RHI Seminar: Indian cotton textiles and the evolution of spinningtechnology in the British cotton industry during the eighteenth century

Our speaker for this month's seminar is Dr. Alka Raman from London School of Economics and Political Science. Dr. Raman will be presenting her paper titled: Indian cotton textiles and the evolution of spinning technology in the British cotton industry during the eighteenth century. The seminar will take place in room B0077 in the Leeuwenborch. Hope to see you there!

Organised by Economic and Environmental History

Tue 6 September 2022 11:15 to 12:30

Venue Leeuwenborch, building number 201
Room B0077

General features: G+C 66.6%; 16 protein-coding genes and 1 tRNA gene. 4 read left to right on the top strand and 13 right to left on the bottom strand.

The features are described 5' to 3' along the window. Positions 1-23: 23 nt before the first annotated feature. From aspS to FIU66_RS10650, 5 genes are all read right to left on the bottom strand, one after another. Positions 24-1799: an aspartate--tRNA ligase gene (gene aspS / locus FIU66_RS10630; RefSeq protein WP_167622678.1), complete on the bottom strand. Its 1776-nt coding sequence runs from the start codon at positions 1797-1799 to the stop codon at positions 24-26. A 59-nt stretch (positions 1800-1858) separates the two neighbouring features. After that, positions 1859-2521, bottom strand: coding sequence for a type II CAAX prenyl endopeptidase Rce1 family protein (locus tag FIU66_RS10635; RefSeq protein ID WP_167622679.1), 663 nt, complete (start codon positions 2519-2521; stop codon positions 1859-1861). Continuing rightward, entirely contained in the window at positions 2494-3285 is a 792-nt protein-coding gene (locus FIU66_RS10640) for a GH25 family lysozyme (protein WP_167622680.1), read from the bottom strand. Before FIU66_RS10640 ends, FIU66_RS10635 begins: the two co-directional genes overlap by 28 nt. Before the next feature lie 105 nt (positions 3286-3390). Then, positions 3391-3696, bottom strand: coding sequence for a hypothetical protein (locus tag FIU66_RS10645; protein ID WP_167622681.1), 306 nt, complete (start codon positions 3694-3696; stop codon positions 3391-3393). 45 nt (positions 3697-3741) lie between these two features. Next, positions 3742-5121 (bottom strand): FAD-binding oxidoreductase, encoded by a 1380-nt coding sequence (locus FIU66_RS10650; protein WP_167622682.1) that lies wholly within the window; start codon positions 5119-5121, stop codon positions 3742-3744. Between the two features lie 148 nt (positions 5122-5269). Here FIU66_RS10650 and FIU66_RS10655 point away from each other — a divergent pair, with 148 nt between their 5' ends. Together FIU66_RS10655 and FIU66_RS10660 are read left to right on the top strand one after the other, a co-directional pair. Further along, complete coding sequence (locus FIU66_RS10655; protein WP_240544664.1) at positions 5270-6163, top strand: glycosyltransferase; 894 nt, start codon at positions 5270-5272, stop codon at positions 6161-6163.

Mainstream perspectives on industrialisation in the British cotton industry view technological change in spinning as motivated largely by the pursuit of productivity gains, facilitated by the fortuitous availability of high-quality, long-staple cotton. However, recent studies on the evolution of British cotton manufacturing have shown that the quality of British cotton textiles advanced to converge with Indian quality in the 18th and 19th centuries, suggesting the hypothesis that spinning machinery evolved to produce improved quality of yarn. Did the pursuit to match the quality of Indian cotton textiles necessitate the ‘wave of innovations’ in spinning in Britain? Surveying the working mechanisms of spinning machinery, this paper demonstrates that improving the quality of spun yarn was a key motivation for the evolution of spinning machinery. It shows that the three main spinning machines were fundamentally path dependent, and materially, fine mechanised spinning on the mule in Britain was based on the jersey wheel technology of Indian origin. Situating the skill to use a technology optimally at the centre of any technological paradigm, the paper demonstrates that a combination of the staple and the skill of the spinner related to a specific technique determined final cloth quality, not the staple of the cotton in isolation.